Labels: ,

Cowboy Top Sirloin

Here is a simple recipe that will add a new dimension to your steak. I used top sirloin, but any quality steak cut, like ribeye (my favorite), T-bone, porterhouse or flat iron (vastly under-rated) will work exceedingly well. I call it "cowboy" because of the use of the Gebhardt's chili powder. It's renowned for use in "Texas red" chili. As always, click the picture for a closer look.

2 large Top sirloin steaks (1 1/2 lbs each)
4 Tbsp Butter, cut into four equal pats
2 Tbsp Gebhardt's Chili Powder (available at many grocery stores)
1 Tbsp Kosher salt
1 Tbsp Garlic salt
2 tsp Worcestershire pepper (or plain black pepper -- see the note below)

Note: If you can't find the Worcestershire pepper, just rub the steaks with a little Worcestershire sauce before seasoning.

Mix the seasoning ingredients in a small bowl.

Dust both sides of each steak liberally and pat the seasoning to ensure it adheres well.

Let sit covered at room temperature for an hour.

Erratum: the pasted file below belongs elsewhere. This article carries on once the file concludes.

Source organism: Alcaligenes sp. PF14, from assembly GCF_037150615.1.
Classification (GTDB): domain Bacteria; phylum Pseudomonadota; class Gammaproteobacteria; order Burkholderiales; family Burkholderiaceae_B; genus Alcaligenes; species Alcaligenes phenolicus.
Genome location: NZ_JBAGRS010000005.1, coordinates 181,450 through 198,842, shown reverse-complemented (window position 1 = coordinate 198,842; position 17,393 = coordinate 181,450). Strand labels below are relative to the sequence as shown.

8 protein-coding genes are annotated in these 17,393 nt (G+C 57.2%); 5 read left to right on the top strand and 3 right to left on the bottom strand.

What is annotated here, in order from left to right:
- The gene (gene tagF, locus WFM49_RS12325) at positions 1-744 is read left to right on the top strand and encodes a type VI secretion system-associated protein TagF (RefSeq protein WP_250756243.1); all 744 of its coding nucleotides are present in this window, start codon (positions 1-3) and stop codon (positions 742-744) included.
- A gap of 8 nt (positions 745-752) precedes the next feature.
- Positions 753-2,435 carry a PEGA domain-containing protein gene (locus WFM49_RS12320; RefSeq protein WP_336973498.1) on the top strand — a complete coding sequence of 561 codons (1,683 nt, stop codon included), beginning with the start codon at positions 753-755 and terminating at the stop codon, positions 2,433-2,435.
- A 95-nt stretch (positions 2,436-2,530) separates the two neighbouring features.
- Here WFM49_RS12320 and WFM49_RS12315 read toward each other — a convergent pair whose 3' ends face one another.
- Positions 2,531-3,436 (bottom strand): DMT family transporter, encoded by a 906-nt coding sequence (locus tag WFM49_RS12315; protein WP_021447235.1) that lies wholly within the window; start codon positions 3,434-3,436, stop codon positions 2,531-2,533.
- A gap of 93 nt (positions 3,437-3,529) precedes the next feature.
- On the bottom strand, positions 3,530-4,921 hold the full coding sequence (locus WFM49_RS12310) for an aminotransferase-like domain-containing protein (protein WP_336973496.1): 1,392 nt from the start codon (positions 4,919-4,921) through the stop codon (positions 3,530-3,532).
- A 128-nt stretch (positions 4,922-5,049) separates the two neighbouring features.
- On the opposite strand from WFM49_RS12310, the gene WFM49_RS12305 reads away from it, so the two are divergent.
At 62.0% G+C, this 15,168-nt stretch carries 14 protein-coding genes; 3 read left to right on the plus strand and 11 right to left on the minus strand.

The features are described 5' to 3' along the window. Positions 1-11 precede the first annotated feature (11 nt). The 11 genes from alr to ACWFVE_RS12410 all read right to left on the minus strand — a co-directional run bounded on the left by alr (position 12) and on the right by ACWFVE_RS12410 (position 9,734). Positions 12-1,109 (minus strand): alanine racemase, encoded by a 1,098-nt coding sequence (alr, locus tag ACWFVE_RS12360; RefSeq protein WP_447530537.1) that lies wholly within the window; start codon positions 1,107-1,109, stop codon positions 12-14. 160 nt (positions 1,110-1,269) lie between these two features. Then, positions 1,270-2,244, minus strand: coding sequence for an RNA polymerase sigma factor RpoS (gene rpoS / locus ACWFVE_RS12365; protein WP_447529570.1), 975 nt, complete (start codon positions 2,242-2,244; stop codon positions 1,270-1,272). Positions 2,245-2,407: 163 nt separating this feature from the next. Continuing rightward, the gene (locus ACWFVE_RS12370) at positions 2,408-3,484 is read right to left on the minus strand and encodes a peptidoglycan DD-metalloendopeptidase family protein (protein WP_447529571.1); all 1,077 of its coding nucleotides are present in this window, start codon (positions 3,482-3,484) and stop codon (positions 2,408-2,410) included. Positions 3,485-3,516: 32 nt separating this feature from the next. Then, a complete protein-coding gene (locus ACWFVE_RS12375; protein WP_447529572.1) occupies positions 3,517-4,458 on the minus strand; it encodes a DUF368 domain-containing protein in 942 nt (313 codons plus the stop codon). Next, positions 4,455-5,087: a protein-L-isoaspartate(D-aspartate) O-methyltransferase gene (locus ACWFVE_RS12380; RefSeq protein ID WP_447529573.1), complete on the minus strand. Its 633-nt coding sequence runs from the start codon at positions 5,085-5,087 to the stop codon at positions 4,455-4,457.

Fire your grill up to 500* and let the grates get rocket hot.

Swab the grates quickly with canola oil.

Grill to desired doneness.

Remove from the grill, top each steak with two 1 Tbsp pats of butter and let rest five minutes.

Chow down!

Labels: ,

Eagle BBQ Cook-off & Spudfest
Well folks, I'm about to come to the end of my fourth competition BBQ season. I'll be competing at the Eagle BBQ Cook-Off & Spudfest this coming Sunday and Monday (September 6 & 7) at Guerber Park in Eagle, Idaho (just barely northwest of Boise).

This is a great event at a really nice venue. I'm told it'll be even better than last year, which means it will have plenty of outstanding food and family fun. If you are in the area, please stop by and say hello. I always enjoy talking barbecue with folks.

The two main charitable beneficiaries are The Idaho Foodbank, and The Wildland Firefighter Foundation, which are both great causes.

Update: Here are my results.


<< Older Posts

Newer Posts >>

Popular Recipes
All-Purpose BBQ Seasoning Braised Nectarines with Champagne Honey Caramel Classic BBQ Chicken Drumsticks Cuban Rueben Grilled Chicken Cordon Bleu Homemade Hot Sauce Hungarian Braised Short Ribs The M.O.A.B. Pulled Pork Pockets Rattlesnake Tails Slammin' Salmon Sweet-n-Sassy BBQ Almonds View all of my recipes
Other Popular Posts
Competition BBQ 101 Review: Original vs Competition Kingsford® Charcoal Review: Kingsford® Competition Briquetes Discovery: Kiwi Knives Discovery: Quality Inexpensive Injector Book Review: Serious Barbecue